R.J. Alowonle is fractions of a second away from making Minnesota track and field history. And if – when? – the senior from Park High School in Cottage Grove carves his name into the record books, those closest to him will remember the days when he was a little kid carrying his Pokemon cards and tagging along with his big sisters when they were Park athletes.
Alowonle is the youngest of five children and the only boy. Track runs in the family; his sister Jummy was a two-time state champ in the long jump and won one triple jump title before competing at Iowa State.
“When I was younger I would always come with my sisters to practice,” R.J. said. “People remember me as Jummy’s little brother, who had his Pokemon cards at every practice.”
Park boys track coach Mike Moran, who has known Alowonle since he was small, said. “His sisters ran for us and he hung around the pole vault pit. We knew he was going to be a good track guy.”
He has turned into much more than a good track guy. As a sophomore, Alowonle won the big-school state championship in the 300-meter hurdles, finished fourth in the 110-meter high hurdles and was a member of Park’s third-place 4x200 relay team. A year ago he won both hurdles races at state, placed fourth in the triple jump and ran a leg on the Wolfpack’s third-place 4x100 relay unit.
And this season he is on the cusp of breaking two of the oldest records in state high school history. The record in the 110 hurdles is 13.85 seconds, set by Owatonna’s Rick Schroeder in 1981; Alowonle’s best time this spring is 14.13. The 300 hurdles mark is 36.97 by Minneapolis North’s Dan Bannister in 1987; Alowonle’s best is 37.03.
But he’s not just a hurdler with the best times in the state in 2012. He also ranks No.1 in the 100, the 400 and the triple jump while ranking second in the 200 (to Park classmate D’Monte Farley). Park’s 4x100 relay team also has the second-best time in Minnesota this spring (behind North St. Paul). And for good measure, Alowonle ranks 18th in the long jump.
“He’s a really good student, top 10 in his class,” Moran said. “He’s got everything going for him. He’s really, really popular and the kids all love him. Mention ‘R.J.’ and the whole school knows who he is.”
Alowonle, who also is one of the state’s best soccer players, was “untouchable” on the junior high track team, according to Moran. As a ninth-grader he fell just short of qualifying for the state meet in the 110 hurdles. And as a sophomore he exploded onto the scene.
He didn’t run the 300 hurdles as a freshman and stayed away from that event for most of his sophomore season. “I just thought it was way too hard and I didn’t want to try it,” he said.
Late in his sophomore spring, however, he ran the 300 hurdles for the first time in a meet for sophomores and freshmen. He finished first, practiced for a few days and then won again at the Suburban East Conference championships. He won once more at the section championships and took home a gold medal at the state meet.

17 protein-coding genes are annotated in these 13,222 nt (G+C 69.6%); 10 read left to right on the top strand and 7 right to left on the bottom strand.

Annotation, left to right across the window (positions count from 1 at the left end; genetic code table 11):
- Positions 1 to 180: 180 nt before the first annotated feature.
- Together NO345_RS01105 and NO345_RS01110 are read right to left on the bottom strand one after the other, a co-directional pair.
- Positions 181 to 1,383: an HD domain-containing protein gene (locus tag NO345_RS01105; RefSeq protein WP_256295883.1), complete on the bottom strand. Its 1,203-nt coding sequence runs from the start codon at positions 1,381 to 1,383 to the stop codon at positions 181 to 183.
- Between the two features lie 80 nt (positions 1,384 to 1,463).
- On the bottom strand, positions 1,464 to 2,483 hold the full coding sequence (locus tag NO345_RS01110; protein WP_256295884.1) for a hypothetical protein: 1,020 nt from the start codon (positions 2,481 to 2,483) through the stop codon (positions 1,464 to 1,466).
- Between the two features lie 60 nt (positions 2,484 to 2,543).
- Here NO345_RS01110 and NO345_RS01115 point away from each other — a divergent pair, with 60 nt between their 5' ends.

That means Alowonle has never been beaten in the 300 hurdles. Which, as Moran said, “is amazing.”
Alowonle’s legend became even larger in recent days, when he expressed a desire to run the 400 meters. He had run in the 4x400 relay but never in the open 400. So what happened? He set a school record of 48.28, which is 1.1 seconds off the state record and the fastest time in Minnesota this year. (Other 400 runners will be relieved to learn that Alowonle will not run the 400 in this year’s section or state meets.)
Park has had a boys track program since the 1940s and all-time standings have been compiled in each event. Alowonle ranks first or second in the 100, 200, 400, both hurdle events, the long jump and triple jump.
“And if he ever high jumped he could probably be in that, too,” said Moran.
Alowonle’s high school career is winding down. The Suburban East Conference finals were held Friday at East Ridge, the Section 3 meet is scheduled for Tuesday and Thursday at the University of St. Thomas and the state championships will be held June 8-9 at Hamline University. Alowonle will compete in both hurdles races, the triple jump and the 4x100 relay in those meets. If all goes well, his dreams will be fulfilled.
“I would really like to get four firsts in the state meet, and more importantly I really want Park to take first (in the Class 2A team race),” he said. “Last year that was never one of our goals, but getting third last year really opened a lot of kids’ eyes and everybody’s been training really hard this year.
“My times, I would like to see them drop as well because I want to get the state records in the 110s and the 300s.”
Alowonle and Farley will be key components to the Wolfpack’s team title aspirations. They have been good friends and teammates since junior high.
“We’ve been really close, always,” R.J. said. “In junior high we did some of the same events. We push each other so hard in practice and we love each other so much that if we are going to lose, we want to lose to each other. That relationship is what’s helped me a lot. We’re super competitive but super friendly. Him without me or me without him, I don’t think we’d be nearly as good as we are.”
Farley has signed with the track program at North Dakota and Alowonle has the done the same with North Carolina. A year ago they became the first male Park track athletes to qualify for state in four events. They hope to do the same this year and end their high school careers in high style.
As for breaking a state record -- or two? Alowonle has envisioned what that would feel like.
“It would mean the world,” he said with a smile. “It’s a crazy feeling; even beating any Park record is fantastic. It’s one of the greatest feelings ever.”
UPDATE: Alowonle broke the state record in the 300-meter hurdles at Friday's Suburban East Conference championships. His time was 36.38 seconds, breaking Dan Bannister's 1987 record of 36.97.
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